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Transition Metal Clusters Supported by Multinucleating Ligand Frameworks as Models of Biological Active Sites


Tsui, Emily Yuan (2014) Transition Metal Clusters Supported by Multinucleating Ligand Frameworks as Models of Biological Active Sites. Dissertation (Ph.D.), California Institute of Technology. doi:10.7907/CWJ4-QQ41.


This dissertation describes efforts to model biological active sites with small molecule clusters. The approach used took advantage of a multinucleating ligand to control the structure and nuclearity of the product complexes, allowing the study of many different homo- and heterometallic clusters. Chapter 2 describes the synthesis of the multinucleating hexapyridyl trialkoxy ligand used throughout this thesis and the synthesis of trinuclear first row transition metal complexes supported by this framework, with an emphasis on tricopper systems as models of biological multicopper oxidases. The magnetic susceptibility of these complexes were studied, and a linear relation was found between the Cu-O(alkoxide)-Cu angles and the antiferromagnetic coupling between copper centers. The triiron(II) and trizinc(II) complexes of the ligand were also isolated and structurally characterized.

Chapter 3 describes the synthesis of a series of heterometallic tetranuclear manganese dioxido complexes with various incorporated apical redox-inactive metal cations (M = Na+, Ca2+, Sr2+, Zn2+, Y3+). Chapter 4 presents the synthesis of heterometallic trimanganese(IV) tetraoxido complexes structurally related to the CaMn3 subsite of the oxygen-evolving complex (OEC) of Photosystem II. The reduction potentials of these complexes were studied, and it was found that each isostructural series displays a linear correlation between the reduction potentials and the Lewis acidities of the incorporated redox-inactive metals. The slopes of the plotted lines for both the dioxido and tetraoxido clusters are the same, suggesting a more general relationship between the electrochemical potentials of heterometallic manganese oxido clusters and their "spectator" cations. Additionally, these studies suggest that Ca2+ plays a role in modulating the redox potential of the OEC for water oxidation.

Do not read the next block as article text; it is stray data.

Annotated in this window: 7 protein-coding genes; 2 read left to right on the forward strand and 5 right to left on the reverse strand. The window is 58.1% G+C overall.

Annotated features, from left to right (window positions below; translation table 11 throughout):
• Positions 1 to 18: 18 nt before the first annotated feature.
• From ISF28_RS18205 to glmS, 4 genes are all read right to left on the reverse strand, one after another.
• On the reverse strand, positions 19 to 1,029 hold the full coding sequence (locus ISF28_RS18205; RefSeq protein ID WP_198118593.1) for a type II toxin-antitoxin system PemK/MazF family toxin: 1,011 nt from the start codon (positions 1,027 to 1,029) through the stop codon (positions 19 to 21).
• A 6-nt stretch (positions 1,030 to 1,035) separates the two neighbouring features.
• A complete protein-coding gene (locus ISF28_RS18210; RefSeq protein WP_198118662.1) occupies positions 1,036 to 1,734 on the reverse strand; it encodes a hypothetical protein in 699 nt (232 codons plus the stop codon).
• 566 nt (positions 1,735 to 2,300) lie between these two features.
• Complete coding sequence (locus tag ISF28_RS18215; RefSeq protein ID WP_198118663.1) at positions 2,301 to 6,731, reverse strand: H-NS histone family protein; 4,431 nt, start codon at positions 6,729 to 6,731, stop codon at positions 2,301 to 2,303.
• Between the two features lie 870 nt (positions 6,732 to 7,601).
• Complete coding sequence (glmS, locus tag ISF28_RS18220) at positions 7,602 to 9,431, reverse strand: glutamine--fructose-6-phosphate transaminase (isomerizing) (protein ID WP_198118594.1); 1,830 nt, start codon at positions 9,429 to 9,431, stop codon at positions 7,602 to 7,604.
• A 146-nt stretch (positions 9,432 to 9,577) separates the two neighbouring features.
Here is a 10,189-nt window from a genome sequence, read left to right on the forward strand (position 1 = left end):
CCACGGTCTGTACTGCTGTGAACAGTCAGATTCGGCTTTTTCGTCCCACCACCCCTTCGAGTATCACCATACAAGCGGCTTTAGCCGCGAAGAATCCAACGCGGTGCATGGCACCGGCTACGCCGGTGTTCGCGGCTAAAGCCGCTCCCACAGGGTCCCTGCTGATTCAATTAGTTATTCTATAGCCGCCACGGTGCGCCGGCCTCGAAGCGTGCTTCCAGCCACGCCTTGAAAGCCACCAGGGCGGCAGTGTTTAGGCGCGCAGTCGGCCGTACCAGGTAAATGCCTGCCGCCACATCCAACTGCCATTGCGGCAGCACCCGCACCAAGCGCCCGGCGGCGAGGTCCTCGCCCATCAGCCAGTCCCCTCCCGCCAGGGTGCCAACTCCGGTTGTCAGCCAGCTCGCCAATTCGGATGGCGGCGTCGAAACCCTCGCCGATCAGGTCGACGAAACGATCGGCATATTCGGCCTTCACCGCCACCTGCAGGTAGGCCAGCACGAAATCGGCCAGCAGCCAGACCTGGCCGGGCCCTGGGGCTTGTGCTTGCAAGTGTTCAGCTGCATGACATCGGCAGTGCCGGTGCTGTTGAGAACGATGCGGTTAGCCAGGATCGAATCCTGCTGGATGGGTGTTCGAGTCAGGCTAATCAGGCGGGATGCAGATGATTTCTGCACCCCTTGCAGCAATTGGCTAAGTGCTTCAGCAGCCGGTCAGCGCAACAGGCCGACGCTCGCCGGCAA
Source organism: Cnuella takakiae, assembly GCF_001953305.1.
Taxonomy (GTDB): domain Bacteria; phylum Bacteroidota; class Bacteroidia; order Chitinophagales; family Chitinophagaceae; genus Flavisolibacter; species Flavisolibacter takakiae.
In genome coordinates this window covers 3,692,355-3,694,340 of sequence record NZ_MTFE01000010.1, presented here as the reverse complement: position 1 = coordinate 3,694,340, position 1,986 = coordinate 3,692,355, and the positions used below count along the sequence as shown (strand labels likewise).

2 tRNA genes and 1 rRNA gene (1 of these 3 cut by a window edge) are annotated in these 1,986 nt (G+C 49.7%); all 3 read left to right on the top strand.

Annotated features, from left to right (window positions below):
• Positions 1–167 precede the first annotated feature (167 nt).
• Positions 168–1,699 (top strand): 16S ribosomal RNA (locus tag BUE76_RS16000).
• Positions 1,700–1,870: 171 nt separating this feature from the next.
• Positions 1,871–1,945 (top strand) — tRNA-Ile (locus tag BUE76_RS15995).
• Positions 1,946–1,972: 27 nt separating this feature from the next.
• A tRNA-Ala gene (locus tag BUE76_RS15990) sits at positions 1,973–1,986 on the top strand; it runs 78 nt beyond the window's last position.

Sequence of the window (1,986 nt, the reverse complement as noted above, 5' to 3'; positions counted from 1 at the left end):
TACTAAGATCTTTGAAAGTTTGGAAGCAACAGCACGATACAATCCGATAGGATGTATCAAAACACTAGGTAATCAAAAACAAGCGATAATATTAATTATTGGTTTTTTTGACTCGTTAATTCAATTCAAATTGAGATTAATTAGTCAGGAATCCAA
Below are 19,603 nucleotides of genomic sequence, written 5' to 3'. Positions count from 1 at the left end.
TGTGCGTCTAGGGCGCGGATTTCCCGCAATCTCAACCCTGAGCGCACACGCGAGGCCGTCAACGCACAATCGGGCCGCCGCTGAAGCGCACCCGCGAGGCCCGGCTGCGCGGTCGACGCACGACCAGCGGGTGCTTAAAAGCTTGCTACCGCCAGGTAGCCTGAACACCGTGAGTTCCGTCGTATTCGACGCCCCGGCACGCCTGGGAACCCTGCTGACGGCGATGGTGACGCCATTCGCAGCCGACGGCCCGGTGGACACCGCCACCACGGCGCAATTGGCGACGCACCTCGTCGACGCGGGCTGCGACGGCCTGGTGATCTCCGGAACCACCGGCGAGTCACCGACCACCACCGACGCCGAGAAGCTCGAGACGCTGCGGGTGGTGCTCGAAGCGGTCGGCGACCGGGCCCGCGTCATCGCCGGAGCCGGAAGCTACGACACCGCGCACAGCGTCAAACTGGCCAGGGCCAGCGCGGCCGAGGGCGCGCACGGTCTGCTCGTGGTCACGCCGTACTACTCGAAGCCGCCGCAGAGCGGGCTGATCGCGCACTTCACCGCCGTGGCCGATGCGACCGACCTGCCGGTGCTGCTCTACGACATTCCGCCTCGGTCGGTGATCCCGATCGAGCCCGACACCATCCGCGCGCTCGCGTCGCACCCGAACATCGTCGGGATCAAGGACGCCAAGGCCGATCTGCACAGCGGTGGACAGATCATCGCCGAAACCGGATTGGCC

Chapter 5 presents studies of the effects of the redox-inactive metals on the reactivities of the heterometallic manganese complexes discussed in Chapters 3 and 4. Oxygen atom transfer from the clusters to phosphines is studied; although the reactivity is kinetically controlled in the tetraoxido clusters, the dioxido clusters with more Lewis acidic metal ions (Y3+ vs. Ca2+) appear to be more reactive. Investigations of hydrogen atom transfer and electron transfer rates are also discussed.

Appendix A describes the synthesis, and metallation reactions of a new dinucleating bis(N-heterocyclic carbene)ligand framework. Dicopper(I) and dicobalt(II) complexes of this ligand were prepared and structurally characterized. A dinickel(I) dichloride complex was synthesized, reduced, and found to activate carbon dioxide. Appendix B describes preliminary efforts to desymmetrize the manganese oxido clusters via functionalization of the basal multinucleating ligand used in the preceding sections of this dissertation. Finally, Appendix C presents some partially characterized side products and unexpected structures that were isolated throughout the course of these studies.

Item Type:Thesis (Dissertation (Ph.D.))
Subject Keywords:Biomimetic complexes; Lewis acids; redox-inactive metals; synthetic clusters
Degree Grantor:California Institute of Technology
Division:Chemistry and Chemical Engineering
Major Option:Chemistry
Awards:The Herbert Newby McCoy Award, 2014
Thesis Availability:Public (worldwide access)
Research Advisor(s):
  • Agapie, Theodor
Thesis Committee:
  • Lewis, Nathan Saul (chair)
  • Agapie, Theodor
  • Heath, James R.
  • Peters, Jonas C.
Defense Date:18 February 2014
Record Number:CaltechTHESIS:04302014-134133118
Persistent URL:
Related URLs:
URLURL TypeDescription adapted for ch. 1 adapted for ch. 2 DOIArticle adapted for ch. 2 adapted for ch. 3 DOIArticle adapted for ch. 4 DOIArticle adapted for ch. 4 adapted for ch. 5
Tsui, Emily Yuan0000-0001-6419-3954
Default Usage Policy:No commercial reproduction, distribution, display or performance rights in this work are provided.
ID Code:8207
Deposited By: Emily Tsui
Deposited On:07 May 2014 17:13
Last Modified:04 Oct 2019 00:04

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